3.2 Load dependence.
Mitral inflow variables are load dependent, and patients with a relaxation abnormality may show a normal pattern with elevated left atrial pressure. This pattern can occur because mitral inflow variables are velocity data determined by the pressure difference between the left atrium and left ventricle during diastole. Assessment of volume change has the theoretic advantage of being less preload dependent than mitral inflow variables. Garcia et al. observed that peak E′ velocity correlates poorly with peak E velocity, suggesting the relative preload independence of peak E′ velocity. In this study we demonstrated that, in contrast to mitral inflow velocity, peak early mitral annulus velocity did not change significantly after alteration of preload with infusion of saline solution or nitroglycerin.
3.3 Mitral annulus velocity in the diagnosis of diastolic dysfunction.
Because it is less dependent on preload, the mitral annulus velocity profile should correlate better with tau than does deceleration time of mitral inflow. However, the mitral annulus velocity profile did not correlate very well with tau, partly because mitral annulus velocity reflects only relaxation in the long-axis dimension. Of our 17 patients with normal mitral inflow variables, 8 had prolonged tau (pseudonormalization). Peak E′ velocity <8.5 cm/s and E′/A′ ratio <1 best discriminated a pseudonormal from a normal filling pattern (sensitivity 88%, specificity 67%). The pulmonary venous flow pattern has been used to differente pseudonormal from normal diastolic function. However, atrial reversal was <0.3 m/s and systolic/diastolic velocity was >1 in all of our eight patients with pseudonormalization. Thus, the pulmonary venous flow pattern was not helpful in detecting pseudonormalization in this subgroup of our study.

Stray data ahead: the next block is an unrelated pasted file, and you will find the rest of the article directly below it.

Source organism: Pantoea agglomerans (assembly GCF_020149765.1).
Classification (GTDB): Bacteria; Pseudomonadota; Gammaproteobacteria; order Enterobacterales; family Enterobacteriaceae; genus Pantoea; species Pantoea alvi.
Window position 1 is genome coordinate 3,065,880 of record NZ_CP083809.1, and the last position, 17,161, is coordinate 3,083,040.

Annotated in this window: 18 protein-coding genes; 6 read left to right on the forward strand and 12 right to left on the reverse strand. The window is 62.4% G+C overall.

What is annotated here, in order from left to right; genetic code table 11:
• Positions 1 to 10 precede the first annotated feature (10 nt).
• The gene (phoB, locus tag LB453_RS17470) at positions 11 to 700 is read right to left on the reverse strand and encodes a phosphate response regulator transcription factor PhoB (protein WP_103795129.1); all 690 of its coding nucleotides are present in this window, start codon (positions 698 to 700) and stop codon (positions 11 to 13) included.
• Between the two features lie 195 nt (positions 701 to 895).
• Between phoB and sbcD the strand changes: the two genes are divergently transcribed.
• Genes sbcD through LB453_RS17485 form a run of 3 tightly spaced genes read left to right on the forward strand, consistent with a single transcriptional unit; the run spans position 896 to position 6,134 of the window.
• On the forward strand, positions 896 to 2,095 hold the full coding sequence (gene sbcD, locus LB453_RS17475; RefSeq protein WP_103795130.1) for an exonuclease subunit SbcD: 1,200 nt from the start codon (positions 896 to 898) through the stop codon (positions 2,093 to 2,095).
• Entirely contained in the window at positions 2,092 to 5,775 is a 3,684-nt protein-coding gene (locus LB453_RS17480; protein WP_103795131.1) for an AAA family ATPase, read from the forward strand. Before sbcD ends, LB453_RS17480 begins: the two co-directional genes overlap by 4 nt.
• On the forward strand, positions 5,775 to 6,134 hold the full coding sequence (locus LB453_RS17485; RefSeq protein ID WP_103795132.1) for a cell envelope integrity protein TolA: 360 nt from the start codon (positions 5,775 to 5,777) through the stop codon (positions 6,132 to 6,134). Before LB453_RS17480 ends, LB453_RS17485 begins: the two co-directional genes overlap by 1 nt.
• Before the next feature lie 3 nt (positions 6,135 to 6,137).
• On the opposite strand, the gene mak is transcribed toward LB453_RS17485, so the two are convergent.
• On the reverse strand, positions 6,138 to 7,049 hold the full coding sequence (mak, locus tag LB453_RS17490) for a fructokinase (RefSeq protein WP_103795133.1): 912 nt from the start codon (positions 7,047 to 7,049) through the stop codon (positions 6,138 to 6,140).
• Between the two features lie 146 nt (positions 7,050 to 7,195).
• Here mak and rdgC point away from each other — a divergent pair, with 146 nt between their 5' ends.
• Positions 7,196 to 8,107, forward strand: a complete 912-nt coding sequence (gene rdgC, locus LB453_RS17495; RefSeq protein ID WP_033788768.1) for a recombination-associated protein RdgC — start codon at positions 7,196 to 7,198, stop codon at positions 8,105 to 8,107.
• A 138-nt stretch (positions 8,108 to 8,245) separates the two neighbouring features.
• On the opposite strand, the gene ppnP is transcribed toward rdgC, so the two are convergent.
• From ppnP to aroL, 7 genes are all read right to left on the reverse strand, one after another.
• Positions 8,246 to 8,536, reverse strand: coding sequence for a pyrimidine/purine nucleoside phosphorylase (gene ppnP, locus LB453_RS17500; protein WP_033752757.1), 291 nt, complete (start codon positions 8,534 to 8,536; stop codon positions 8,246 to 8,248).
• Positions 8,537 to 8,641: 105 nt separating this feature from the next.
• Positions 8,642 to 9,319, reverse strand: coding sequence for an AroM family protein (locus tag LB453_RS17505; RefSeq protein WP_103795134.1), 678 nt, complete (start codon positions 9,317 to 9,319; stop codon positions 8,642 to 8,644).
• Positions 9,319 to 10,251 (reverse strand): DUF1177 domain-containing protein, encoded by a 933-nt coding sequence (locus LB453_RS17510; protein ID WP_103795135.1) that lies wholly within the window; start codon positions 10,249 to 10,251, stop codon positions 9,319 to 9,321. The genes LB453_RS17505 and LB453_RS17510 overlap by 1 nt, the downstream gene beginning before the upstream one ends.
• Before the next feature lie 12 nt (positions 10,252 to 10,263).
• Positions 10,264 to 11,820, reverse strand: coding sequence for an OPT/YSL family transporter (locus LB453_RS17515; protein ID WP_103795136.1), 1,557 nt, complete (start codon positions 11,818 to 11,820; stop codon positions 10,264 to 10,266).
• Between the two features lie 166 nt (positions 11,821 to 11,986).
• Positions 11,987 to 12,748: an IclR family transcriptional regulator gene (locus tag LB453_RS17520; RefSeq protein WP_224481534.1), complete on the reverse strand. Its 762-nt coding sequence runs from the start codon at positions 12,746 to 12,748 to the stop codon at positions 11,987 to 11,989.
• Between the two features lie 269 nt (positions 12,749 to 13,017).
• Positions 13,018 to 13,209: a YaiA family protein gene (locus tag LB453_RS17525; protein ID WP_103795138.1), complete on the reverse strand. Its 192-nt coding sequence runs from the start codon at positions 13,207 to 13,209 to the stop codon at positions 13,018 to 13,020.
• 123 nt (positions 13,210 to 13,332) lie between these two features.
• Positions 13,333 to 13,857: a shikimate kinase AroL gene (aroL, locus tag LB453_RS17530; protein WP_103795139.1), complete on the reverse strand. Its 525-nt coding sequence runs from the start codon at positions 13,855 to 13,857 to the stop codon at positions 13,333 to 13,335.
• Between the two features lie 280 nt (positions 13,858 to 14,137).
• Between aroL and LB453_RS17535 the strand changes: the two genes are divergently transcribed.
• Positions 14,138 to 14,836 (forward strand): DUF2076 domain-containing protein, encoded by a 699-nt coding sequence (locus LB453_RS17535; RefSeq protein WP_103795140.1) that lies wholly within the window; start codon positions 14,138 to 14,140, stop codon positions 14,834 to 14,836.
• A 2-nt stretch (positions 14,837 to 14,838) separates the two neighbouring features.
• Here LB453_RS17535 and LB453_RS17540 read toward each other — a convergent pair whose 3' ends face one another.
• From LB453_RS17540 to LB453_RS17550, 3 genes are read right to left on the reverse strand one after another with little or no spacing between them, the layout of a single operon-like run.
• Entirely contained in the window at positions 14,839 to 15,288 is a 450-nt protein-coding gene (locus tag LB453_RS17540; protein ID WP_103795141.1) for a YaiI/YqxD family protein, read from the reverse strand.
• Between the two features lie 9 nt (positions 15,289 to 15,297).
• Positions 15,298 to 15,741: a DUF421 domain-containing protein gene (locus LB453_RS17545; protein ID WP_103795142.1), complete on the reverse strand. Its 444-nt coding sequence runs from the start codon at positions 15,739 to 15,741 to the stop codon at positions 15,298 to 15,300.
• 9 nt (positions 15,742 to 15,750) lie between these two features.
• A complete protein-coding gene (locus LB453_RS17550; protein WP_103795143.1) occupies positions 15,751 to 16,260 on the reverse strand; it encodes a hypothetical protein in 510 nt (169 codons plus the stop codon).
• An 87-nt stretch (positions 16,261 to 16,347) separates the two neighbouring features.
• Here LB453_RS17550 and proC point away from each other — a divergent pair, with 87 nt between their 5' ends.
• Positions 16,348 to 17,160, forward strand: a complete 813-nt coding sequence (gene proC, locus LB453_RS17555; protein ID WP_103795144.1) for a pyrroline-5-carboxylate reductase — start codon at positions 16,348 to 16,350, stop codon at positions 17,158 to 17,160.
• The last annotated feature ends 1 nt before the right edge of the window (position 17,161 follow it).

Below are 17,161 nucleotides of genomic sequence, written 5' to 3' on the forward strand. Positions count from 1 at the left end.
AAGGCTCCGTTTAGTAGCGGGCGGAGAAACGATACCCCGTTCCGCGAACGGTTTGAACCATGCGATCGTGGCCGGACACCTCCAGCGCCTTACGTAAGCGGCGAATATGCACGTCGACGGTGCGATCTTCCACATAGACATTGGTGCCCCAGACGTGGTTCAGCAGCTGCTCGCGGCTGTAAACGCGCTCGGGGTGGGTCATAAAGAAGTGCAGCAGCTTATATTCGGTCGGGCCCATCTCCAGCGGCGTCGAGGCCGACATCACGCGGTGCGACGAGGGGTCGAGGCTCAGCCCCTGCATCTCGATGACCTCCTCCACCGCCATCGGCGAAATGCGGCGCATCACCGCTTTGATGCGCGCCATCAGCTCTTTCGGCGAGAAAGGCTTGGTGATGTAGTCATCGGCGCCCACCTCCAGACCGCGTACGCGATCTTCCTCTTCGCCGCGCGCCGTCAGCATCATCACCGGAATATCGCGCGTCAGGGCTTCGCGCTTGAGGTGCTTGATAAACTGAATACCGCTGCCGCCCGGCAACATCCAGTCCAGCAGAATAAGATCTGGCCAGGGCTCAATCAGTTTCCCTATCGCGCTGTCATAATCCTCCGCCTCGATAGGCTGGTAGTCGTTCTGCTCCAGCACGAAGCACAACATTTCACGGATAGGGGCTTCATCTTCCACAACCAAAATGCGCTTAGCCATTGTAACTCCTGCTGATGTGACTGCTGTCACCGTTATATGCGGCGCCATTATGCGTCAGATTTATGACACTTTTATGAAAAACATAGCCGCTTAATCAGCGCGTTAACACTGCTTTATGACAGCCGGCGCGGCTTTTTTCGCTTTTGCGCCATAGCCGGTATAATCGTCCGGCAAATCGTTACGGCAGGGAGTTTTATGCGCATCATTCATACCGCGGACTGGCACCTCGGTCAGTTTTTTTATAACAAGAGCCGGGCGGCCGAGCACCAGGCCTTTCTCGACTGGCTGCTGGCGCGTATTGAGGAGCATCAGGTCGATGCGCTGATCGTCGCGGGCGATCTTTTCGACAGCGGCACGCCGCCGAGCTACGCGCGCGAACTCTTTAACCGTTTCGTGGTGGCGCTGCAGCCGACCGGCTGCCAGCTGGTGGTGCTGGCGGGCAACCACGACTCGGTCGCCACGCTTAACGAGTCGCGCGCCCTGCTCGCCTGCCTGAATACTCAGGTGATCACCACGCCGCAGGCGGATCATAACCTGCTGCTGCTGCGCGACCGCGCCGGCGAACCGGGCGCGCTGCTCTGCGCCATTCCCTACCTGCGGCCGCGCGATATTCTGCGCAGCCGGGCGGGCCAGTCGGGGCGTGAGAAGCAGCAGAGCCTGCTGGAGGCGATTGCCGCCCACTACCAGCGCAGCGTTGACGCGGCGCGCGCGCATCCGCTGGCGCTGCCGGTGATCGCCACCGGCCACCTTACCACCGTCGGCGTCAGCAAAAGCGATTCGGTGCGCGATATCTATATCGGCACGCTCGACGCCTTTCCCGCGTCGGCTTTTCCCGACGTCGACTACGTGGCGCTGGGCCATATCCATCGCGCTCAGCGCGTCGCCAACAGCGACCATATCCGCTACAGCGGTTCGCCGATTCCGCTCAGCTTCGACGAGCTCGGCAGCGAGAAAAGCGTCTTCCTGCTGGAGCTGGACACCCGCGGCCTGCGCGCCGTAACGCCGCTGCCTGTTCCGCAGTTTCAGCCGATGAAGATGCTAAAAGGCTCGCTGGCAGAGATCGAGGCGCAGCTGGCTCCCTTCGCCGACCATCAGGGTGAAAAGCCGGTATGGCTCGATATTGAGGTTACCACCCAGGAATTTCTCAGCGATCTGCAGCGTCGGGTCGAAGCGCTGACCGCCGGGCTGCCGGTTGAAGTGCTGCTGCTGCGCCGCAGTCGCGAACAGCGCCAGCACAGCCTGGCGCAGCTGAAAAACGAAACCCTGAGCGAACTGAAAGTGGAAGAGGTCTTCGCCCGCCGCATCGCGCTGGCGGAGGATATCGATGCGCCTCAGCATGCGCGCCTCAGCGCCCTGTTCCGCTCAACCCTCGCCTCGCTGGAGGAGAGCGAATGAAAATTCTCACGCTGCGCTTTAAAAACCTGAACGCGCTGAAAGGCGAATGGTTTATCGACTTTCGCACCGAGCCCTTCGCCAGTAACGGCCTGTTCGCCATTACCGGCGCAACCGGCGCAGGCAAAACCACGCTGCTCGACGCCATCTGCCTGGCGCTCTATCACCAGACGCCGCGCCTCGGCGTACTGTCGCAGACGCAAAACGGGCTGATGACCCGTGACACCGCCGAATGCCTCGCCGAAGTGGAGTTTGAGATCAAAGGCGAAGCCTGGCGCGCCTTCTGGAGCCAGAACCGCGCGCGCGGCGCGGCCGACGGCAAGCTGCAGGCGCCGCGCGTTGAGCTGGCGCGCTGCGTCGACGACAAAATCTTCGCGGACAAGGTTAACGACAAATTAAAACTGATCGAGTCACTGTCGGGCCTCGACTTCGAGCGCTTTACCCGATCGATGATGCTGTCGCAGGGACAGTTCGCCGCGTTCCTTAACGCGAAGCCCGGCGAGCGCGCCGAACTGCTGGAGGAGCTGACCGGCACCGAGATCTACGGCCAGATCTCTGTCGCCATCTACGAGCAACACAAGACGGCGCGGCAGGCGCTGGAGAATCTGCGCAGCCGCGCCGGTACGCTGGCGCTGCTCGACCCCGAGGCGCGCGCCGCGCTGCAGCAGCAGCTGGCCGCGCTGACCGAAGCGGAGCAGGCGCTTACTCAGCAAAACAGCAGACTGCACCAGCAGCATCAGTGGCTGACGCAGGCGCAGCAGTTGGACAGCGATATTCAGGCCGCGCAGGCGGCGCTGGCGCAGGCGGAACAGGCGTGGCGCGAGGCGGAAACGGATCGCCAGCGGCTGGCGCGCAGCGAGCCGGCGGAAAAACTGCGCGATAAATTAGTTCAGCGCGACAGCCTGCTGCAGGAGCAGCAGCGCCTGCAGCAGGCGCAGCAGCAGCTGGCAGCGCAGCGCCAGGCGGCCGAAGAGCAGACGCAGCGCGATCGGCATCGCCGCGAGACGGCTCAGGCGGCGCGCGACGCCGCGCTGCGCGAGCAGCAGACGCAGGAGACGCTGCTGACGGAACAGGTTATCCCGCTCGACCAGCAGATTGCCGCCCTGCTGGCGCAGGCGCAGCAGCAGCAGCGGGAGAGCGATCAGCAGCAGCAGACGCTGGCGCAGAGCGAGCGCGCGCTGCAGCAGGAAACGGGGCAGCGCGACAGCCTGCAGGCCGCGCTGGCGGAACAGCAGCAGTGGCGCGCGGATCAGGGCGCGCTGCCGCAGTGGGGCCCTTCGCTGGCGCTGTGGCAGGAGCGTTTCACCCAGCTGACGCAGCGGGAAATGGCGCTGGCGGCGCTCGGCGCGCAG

Our study results indicate that peak E′ velocity is reduced, resulting in a reversal of the E′/A′ ratio, in patients with a relaxation abnormality. In contrast to mitral inflow velocity, mitral annulus velocity is relatively preload independent. The mitral annulus velocity profile in patients with restrictive physiology was previously described to be associated with a decrease in E′ and A′. Hence, peak early mitral annulus velocity decreases from normal to restrictive physiology, whereas mitral inflow shows a pseudonormal pattern when a relaxation abnormality changes to restrictive physiology (Fig. 6). Therefore, measurement of early mitral annulus velocity should be useful in distinguishing a pseudonormal from a normal diastolic filling pattern.